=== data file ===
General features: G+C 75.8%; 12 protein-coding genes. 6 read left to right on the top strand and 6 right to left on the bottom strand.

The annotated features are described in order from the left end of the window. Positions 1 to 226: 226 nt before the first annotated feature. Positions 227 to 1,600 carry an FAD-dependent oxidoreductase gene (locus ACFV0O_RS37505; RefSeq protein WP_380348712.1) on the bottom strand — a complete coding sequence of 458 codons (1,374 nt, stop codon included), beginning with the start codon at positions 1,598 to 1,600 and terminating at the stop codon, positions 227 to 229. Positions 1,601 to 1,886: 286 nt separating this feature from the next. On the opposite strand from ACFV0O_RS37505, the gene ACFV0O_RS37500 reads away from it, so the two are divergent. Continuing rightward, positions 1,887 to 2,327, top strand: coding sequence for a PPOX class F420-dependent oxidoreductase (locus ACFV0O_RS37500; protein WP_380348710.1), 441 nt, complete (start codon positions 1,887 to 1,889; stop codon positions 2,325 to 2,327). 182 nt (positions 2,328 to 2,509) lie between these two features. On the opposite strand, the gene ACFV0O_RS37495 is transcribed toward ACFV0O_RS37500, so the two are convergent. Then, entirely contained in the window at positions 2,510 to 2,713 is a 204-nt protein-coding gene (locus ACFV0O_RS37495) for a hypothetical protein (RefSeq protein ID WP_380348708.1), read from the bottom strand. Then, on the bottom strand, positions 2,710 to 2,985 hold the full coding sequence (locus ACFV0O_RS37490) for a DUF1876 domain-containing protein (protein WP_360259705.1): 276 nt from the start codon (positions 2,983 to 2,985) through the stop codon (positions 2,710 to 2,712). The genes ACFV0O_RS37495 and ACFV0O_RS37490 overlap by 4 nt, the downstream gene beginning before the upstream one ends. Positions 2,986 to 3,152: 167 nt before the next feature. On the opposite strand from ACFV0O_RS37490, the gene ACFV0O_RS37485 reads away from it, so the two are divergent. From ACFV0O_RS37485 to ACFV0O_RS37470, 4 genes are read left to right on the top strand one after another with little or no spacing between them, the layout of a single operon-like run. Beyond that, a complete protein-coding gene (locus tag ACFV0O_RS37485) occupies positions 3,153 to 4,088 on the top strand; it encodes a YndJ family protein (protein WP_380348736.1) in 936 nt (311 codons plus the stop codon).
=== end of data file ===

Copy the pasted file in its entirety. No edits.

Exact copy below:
General features: G+C 75.8%; 12 protein-coding genes. 6 read left to right on the top strand and 6 right to left on the bottom strand.

The annotated features are described in order from the left end of the window. Positions 1 to 226: 226 nt before the first annotated feature. Positions 227 to 1,600 carry an FAD-dependent oxidoreductase gene (locus ACFV0O_RS37505; RefSeq protein WP_380348712.1) on the bottom strand — a complete coding sequence of 458 codons (1,374 nt, stop codon included), beginning with the start codon at positions 1,598 to 1,600 and terminating at the stop codon, positions 227 to 229. Positions 1,601 to 1,886: 286 nt separating this feature from the next. On the opposite strand from ACFV0O_RS37505, the gene ACFV0O_RS37500 reads away from it, so the two are divergent. Continuing rightward, positions 1,887 to 2,327, top strand: coding sequence for a PPOX class F420-dependent oxidoreductase (locus ACFV0O_RS37500; protein WP_380348710.1), 441 nt, complete (start codon positions 1,887 to 1,889; stop codon positions 2,325 to 2,327). 182 nt (positions 2,328 to 2,509) lie between these two features. On the opposite strand, the gene ACFV0O_RS37495 is transcribed toward ACFV0O_RS37500, so the two are convergent. Then, entirely contained in the window at positions 2,510 to 2,713 is a 204-nt protein-coding gene (locus ACFV0O_RS37495) for a hypothetical protein (RefSeq protein ID WP_380348708.1), read from the bottom strand. Then, on the bottom strand, positions 2,710 to 2,985 hold the full coding sequence (locus ACFV0O_RS37490) for a DUF1876 domain-containing protein (protein WP_360259705.1): 276 nt from the start codon (positions 2,983 to 2,985) through the stop codon (positions 2,710 to 2,712). The genes ACFV0O_RS37495 and ACFV0O_RS37490 overlap by 4 nt, the downstream gene beginning before the upstream one ends. Positions 2,986 to 3,152: 167 nt before the next feature. On the opposite strand from ACFV0O_RS37490, the gene ACFV0O_RS37485 reads away from it, so the two are divergent. From ACFV0O_RS37485 to ACFV0O_RS37470, 4 genes are read left to right on the top strand one after another with little or no spacing between them, the layout of a single operon-like run. Beyond that, a complete protein-coding gene (locus tag ACFV0O_RS37485) occupies positions 3,153 to 4,088 on the top strand; it encodes a YndJ family protein (protein WP_380348736.1) in 936 nt (311 codons plus the stop codon).